Signals embedded in the radial velocity noise: periodic variations in the tau Ceti velocities

Tuomi, M. and Jones, H. R. A. and Jenkins, J. S. and Tinney, C. G. and Butler, R. P. and Vogt, S. S and Barnes, J. R. and Wittenmyer, R. A. and O'Toole, S. J. and Horner, J. and Bailey, J. and Carter, B. D. and Wright, D. J. and Salter, G. S. and Pinfield, D. (2013) Signals embedded in the radial velocity noise: periodic variations in the tau Ceti velocities. Astronomy and Astrophysics, 551 (A79). pp. 1-21. ISSN 0004-6361

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Abstract

Context. The abilities of radial velocity exoplanet surveys to detect the lowest-mass extra-solar planets are currently limited by a combination of instrument precision, lack of data, and 'jitter'. Jitter is a general term for any unknown features in the noise, and reflects a lack of detailed knowledge of stellar physics (asteroseismology, starspots, magnetic cycles, granulation, and other stellar surface phenomena), as well as the possible underestimation of instrument noise.

Aims. We study an extensive set of radial velocities for the star HD 10700 (τ Ceti) to determine the properties of the jitter arising from stellar surface inhomogeneities, activity, and telescope-instrument systems, and perform a comprehensive search for planetary signals in the radial velocities.

Methods. We performed Bayesian comparisons of statistical models describing the radial velocity data to quantify the number of significant signals and the magnitude and properties of the excess noise in the data. We reached our goal by adding artificial signals to the 'flat' radial velocity data of HD 10700 and by seeing which one of our statistical noise models receives the greatest posterior probabilities while still being able to extract the artificial signals correctly from the data. We utilised various noise components to assess properties of the noise in the data and analyse the HARPS, AAPS, and HIRES data for HD 10700 to quantify these properties and search for previously unknown low-amplitude Keplerian signals.

Results. According to our analyses, moving average components with an exponential decay with a timescale from a few hours to few days, and Gaussian white noise explains the jitter the best for all three data sets. Fitting the corresponding noise parameters results in significant improvements of the statistical models and enables the detection of very weak signals with amplitudes below 1 m s-1 level in our numerical experiments. We detect significant periodicities that have no activity-induced counterparts in the combined radial velocities. Three of these signals can be seen in the HARPS data alone, and a further two can be inferred by utilising the AAPS and Keck data. These periodicities could be interpreted as corresponding to planets on dynamically stable close-circular orbits with periods of 13.9, 35.4, 94, 168, and 640 days and minimum masses of 2.0, 3.1, 3.6, 4.3, and 6.6 M⊕, respectively.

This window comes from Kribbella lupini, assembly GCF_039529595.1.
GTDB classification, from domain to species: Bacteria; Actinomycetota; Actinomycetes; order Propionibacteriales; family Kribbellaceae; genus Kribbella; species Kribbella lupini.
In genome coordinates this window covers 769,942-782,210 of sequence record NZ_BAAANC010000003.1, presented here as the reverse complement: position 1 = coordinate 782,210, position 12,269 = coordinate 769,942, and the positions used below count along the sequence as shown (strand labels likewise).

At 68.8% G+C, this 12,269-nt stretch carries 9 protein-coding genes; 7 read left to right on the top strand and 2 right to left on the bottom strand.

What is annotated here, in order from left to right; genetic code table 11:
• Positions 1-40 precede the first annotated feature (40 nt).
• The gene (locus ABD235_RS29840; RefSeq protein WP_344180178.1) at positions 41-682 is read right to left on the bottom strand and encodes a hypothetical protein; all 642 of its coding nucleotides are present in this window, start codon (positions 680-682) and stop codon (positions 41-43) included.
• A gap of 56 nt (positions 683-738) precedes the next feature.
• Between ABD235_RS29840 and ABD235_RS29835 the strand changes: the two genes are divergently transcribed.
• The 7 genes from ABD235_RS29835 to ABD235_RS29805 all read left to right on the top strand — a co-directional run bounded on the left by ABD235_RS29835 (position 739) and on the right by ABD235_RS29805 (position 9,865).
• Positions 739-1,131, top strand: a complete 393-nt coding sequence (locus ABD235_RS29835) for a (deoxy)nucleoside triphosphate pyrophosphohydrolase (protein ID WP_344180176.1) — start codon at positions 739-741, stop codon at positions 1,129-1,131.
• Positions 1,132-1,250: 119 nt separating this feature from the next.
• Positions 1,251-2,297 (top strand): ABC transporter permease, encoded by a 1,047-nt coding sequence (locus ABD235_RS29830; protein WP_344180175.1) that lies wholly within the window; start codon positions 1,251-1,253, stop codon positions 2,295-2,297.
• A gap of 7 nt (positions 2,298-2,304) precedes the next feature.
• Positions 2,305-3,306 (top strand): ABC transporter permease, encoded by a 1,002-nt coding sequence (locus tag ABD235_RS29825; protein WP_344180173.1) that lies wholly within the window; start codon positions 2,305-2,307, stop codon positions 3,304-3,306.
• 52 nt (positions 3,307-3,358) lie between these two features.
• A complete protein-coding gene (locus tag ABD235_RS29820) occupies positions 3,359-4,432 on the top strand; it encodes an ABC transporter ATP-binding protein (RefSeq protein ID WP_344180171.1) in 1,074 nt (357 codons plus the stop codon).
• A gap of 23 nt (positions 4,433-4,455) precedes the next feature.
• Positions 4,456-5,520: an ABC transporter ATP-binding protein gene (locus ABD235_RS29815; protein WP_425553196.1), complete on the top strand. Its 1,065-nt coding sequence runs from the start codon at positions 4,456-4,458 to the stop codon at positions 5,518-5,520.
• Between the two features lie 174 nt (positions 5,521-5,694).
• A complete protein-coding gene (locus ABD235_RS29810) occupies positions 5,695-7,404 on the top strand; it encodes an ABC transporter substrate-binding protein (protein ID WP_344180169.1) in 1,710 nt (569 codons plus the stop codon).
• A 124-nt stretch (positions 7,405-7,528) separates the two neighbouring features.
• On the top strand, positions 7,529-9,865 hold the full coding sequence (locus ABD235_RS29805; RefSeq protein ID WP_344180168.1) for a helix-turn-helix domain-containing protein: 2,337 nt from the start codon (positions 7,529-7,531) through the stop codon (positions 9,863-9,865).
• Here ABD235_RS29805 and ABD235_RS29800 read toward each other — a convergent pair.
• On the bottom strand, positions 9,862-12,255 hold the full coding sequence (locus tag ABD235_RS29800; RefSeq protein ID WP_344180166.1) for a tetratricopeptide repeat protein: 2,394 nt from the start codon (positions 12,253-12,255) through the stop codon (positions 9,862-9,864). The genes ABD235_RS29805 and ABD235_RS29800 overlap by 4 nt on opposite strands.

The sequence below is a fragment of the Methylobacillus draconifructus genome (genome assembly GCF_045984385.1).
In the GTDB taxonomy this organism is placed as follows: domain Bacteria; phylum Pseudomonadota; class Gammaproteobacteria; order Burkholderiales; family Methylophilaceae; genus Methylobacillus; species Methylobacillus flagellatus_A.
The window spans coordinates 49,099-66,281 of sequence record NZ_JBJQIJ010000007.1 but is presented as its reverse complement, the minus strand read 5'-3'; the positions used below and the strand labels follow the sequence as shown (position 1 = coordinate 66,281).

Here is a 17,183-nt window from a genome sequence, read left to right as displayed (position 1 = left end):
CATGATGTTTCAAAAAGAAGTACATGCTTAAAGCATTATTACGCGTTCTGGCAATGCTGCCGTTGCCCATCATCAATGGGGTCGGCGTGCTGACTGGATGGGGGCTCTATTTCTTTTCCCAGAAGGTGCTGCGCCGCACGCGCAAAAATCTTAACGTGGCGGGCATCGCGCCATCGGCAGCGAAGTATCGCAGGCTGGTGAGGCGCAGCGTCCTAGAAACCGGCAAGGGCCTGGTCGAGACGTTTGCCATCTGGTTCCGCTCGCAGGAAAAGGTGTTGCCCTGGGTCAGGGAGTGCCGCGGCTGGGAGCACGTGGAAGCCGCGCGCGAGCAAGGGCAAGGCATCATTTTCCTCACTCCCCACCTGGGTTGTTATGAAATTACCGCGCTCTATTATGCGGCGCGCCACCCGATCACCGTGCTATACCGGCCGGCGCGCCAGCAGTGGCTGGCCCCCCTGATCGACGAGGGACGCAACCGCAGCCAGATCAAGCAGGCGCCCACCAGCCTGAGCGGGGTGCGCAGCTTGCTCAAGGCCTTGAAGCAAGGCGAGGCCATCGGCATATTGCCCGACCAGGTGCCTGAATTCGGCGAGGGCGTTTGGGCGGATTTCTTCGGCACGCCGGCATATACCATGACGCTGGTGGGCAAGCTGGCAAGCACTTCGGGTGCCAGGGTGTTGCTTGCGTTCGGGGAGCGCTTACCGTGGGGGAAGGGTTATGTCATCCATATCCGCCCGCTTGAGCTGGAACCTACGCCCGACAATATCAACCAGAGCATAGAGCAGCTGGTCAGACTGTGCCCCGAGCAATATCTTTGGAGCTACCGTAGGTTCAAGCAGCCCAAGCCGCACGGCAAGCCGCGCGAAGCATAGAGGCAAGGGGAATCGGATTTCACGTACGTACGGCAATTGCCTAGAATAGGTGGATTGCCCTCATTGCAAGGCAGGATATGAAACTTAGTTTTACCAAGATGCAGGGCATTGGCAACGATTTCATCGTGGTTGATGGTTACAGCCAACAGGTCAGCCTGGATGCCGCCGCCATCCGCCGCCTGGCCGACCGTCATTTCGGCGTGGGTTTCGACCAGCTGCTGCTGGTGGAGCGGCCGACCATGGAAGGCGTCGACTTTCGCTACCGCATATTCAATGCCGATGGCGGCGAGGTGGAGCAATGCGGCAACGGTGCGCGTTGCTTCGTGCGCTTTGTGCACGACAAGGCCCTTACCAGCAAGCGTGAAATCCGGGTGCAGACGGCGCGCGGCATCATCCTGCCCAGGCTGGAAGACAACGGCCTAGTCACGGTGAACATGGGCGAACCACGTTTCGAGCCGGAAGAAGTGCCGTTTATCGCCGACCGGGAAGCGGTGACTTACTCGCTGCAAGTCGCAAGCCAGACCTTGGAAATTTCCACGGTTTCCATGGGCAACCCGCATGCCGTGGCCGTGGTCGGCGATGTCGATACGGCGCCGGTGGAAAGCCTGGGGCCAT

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Item Type: Article (Commonwealth Reporting Category C)
Refereed: Yes
Item Status: Live Archive
Additional Information: © 2010 ESO. Green Open Access. The Publisher and A&A encourage arXiv archiving or self-archiving of the final PDF file of the article exactly as published in the journal and without any period of embargo.
Faculty / Department / School: Historic - Faculty of Engineering and Surveying - Department of Mechanical and Mechatronic Engineering
Date Deposited: 05 Feb 2014 10:21
Last Modified: 07 Nov 2014 04:15
Uncontrolled Keywords: statistical methods; numerical techniques; radial velocities; individual stars
Fields of Research : 02 Physical Sciences > 0201 Astronomical and Space Sciences > 020110 Stellar Astronomy and Planetary Systems
02 Physical Sciences > 0201 Astronomical and Space Sciences > 020103 Cosmology and Extragalactic Astronomy
Socio-Economic Objective: E Expanding Knowledge > 97 Expanding Knowledge > 970102 Expanding Knowledge in the Physical Sciences
Identification Number or DOI: 10.1051/0004-6361/201220509
URI: http://eprints.usq.edu.au/id/eprint/24506

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